Thursday, March 29, 2007

"Joyous spring has arrived"


Sunlight presents Ode 1121, in a poetic version by
Coleman Barks and in a translation by A.J. Arberry:

Spring, and no one can be still,
with all the messages coming through.

We walk outside as though going to meet visitors,
wild roses, trilliums by the water.

A tight knot loosens.
Something which died in December
lifts a head out,
and opens.

Trees, the tribe gathers!
Who has a chance
against such an elegant assemblage?

Before this power,
human beings are chives to be chopped,
gnats to be waved away.

-- Version by Coleman Barks
"These Branching Moments,"
Copper Beech Press, 1988

~~~~~~~~~~~~ ~~~

Joyous spring has arrived and the Beloved's message has come,
we are drunk with love and intoxicated and cannot be still.
O my darling one, go forth to the garden, do not leave the
beauties of the meadow in expectation.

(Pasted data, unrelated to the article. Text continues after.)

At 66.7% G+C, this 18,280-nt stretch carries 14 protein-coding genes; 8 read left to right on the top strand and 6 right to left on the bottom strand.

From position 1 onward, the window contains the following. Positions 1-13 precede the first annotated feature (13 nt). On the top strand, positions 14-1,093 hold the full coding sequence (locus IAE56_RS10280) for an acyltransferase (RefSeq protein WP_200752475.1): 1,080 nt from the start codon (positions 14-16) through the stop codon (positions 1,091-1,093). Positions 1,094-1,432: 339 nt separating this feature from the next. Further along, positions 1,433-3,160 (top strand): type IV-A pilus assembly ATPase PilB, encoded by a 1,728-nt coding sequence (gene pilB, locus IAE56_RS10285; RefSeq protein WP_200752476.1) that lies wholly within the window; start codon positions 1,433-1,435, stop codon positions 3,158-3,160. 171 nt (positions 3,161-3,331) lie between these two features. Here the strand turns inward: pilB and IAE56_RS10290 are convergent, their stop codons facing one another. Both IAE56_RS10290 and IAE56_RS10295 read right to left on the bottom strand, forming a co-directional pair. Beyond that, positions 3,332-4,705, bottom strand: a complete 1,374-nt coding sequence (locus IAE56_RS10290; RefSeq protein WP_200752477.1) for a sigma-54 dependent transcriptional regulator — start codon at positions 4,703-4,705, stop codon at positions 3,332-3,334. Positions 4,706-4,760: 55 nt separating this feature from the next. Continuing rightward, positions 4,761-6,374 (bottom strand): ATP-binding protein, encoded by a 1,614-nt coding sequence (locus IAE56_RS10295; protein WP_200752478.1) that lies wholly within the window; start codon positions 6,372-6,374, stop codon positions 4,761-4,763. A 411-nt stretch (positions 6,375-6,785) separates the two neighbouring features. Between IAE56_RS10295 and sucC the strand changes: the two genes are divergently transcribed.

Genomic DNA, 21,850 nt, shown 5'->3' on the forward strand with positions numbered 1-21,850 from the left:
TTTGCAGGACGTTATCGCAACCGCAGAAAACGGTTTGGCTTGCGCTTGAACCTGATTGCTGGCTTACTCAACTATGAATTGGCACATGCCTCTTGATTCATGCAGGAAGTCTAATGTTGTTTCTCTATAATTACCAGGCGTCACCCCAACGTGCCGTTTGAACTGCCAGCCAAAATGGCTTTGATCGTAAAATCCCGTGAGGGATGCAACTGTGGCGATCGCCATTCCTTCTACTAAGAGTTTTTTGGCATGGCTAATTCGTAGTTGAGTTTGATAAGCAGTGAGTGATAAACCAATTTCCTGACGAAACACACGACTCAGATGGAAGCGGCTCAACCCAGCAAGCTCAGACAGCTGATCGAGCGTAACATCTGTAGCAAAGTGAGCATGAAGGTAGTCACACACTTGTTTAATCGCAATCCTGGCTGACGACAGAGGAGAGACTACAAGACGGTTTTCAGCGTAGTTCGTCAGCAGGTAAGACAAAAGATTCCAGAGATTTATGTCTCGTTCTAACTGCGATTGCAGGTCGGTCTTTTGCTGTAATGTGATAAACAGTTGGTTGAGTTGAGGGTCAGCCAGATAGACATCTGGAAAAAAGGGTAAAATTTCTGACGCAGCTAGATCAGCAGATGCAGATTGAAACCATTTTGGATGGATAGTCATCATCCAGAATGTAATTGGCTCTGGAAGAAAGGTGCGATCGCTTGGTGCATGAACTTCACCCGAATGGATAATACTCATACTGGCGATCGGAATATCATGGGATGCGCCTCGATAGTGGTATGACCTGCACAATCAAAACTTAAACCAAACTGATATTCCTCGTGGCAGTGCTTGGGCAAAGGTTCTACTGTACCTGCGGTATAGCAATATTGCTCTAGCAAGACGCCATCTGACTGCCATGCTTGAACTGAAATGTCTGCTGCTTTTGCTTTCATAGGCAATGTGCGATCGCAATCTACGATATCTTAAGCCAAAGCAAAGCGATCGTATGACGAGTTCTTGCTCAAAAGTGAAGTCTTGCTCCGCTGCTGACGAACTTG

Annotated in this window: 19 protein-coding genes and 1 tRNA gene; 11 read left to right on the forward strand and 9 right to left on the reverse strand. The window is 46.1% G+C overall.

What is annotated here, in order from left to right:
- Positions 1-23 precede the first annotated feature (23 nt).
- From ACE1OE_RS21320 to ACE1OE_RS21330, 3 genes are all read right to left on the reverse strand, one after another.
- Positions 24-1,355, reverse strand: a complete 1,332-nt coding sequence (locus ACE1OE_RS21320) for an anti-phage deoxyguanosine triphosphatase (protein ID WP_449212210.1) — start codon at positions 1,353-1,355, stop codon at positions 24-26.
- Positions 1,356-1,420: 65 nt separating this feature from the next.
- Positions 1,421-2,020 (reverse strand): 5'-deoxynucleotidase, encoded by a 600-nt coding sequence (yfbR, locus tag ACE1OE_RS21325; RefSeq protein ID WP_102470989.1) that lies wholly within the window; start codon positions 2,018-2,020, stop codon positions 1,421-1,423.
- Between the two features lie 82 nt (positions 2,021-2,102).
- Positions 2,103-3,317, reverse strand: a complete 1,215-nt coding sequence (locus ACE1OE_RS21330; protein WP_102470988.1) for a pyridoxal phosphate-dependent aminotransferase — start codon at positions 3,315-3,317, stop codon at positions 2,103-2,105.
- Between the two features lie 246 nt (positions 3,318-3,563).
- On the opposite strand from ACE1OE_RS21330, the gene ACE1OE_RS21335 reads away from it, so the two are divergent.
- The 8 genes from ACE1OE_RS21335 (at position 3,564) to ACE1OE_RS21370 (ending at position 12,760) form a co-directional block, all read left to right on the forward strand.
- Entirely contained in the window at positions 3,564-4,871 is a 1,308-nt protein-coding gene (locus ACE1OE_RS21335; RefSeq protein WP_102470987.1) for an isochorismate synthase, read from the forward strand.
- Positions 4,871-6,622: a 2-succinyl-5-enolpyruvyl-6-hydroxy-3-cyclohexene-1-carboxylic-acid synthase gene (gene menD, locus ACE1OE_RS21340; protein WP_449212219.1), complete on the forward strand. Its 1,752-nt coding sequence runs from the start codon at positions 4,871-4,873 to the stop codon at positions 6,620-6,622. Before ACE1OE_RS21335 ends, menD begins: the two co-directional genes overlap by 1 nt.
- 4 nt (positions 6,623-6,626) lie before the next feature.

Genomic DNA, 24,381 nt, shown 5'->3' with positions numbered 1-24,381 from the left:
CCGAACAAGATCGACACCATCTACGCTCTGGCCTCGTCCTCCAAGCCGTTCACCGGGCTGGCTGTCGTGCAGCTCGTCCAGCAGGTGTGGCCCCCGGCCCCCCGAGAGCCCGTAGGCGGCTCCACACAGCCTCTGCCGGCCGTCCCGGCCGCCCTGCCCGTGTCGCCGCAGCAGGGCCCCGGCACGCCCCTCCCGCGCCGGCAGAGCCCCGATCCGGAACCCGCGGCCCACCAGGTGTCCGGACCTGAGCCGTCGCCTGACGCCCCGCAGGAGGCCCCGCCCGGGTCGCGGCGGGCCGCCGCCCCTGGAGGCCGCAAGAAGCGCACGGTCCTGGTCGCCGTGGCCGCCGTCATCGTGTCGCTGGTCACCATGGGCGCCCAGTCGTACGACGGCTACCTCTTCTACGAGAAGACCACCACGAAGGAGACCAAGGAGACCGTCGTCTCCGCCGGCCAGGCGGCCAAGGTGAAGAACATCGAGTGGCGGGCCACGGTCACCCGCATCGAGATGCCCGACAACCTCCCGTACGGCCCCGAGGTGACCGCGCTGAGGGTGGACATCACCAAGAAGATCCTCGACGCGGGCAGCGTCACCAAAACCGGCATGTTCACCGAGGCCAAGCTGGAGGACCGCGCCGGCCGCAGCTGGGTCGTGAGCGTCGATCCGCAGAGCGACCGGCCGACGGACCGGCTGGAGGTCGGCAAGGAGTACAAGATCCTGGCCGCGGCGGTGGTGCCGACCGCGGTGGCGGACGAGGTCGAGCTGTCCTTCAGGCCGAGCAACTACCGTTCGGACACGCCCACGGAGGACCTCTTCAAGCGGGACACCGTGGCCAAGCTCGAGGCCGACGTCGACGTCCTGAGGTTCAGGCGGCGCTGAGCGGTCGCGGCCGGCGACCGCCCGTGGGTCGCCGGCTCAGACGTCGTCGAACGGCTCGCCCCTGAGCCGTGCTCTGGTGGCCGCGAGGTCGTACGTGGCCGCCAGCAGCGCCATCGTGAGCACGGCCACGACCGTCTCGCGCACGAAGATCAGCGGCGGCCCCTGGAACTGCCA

Strangers from the Unseen have arrived in the meadow; go
forth, for it is a rule that "the newcomer is visited."*
Following your footsteps the rose has come into the rosebower,
to greet and meet you the thorn has become soft of cheek.
Cypress, give ear, for the lily in exposition of you has become
all tongue by the bank of the river.
The bud was tightly knotted; your grace looses knots; the rose
blossoms thanks to you, and scatters it petals over you.
You might say that it is the resurrection, that there have raised
their heads from the earth those who rotted in December and
January, the dead of yesteryear.
The seed which had died has now found life, the secret which
earth held has now become revealed.
The bough which held fruit is glorying for joy, the root which
had none is shamefast and ashamed.
After all, the trees of the spirit will become even so, the tree of
excellent boughs and fortunate will be manifest.
The king of spring has drawn up his army and made his
provisions; the jasmine has seized the shield, the green grass
Dhu `l-Faqar.
They say, "We will cut off the head of So-and-so like chives;
behold that visibly enacted in the handiwork of the Creator."
Yes; when the succour of divine assistance arrives, Nimrod is
brought to destruction by a gnat*.

--Translation by A. J. Arberry
"Mystical Poems of Rumi 1"
The University of Chicago Press, 1968

* Rumi quotes an Arabic rule of etiquette.
* Nimrod died of a gnat-bite, see Nicholson on Math. I:1189.

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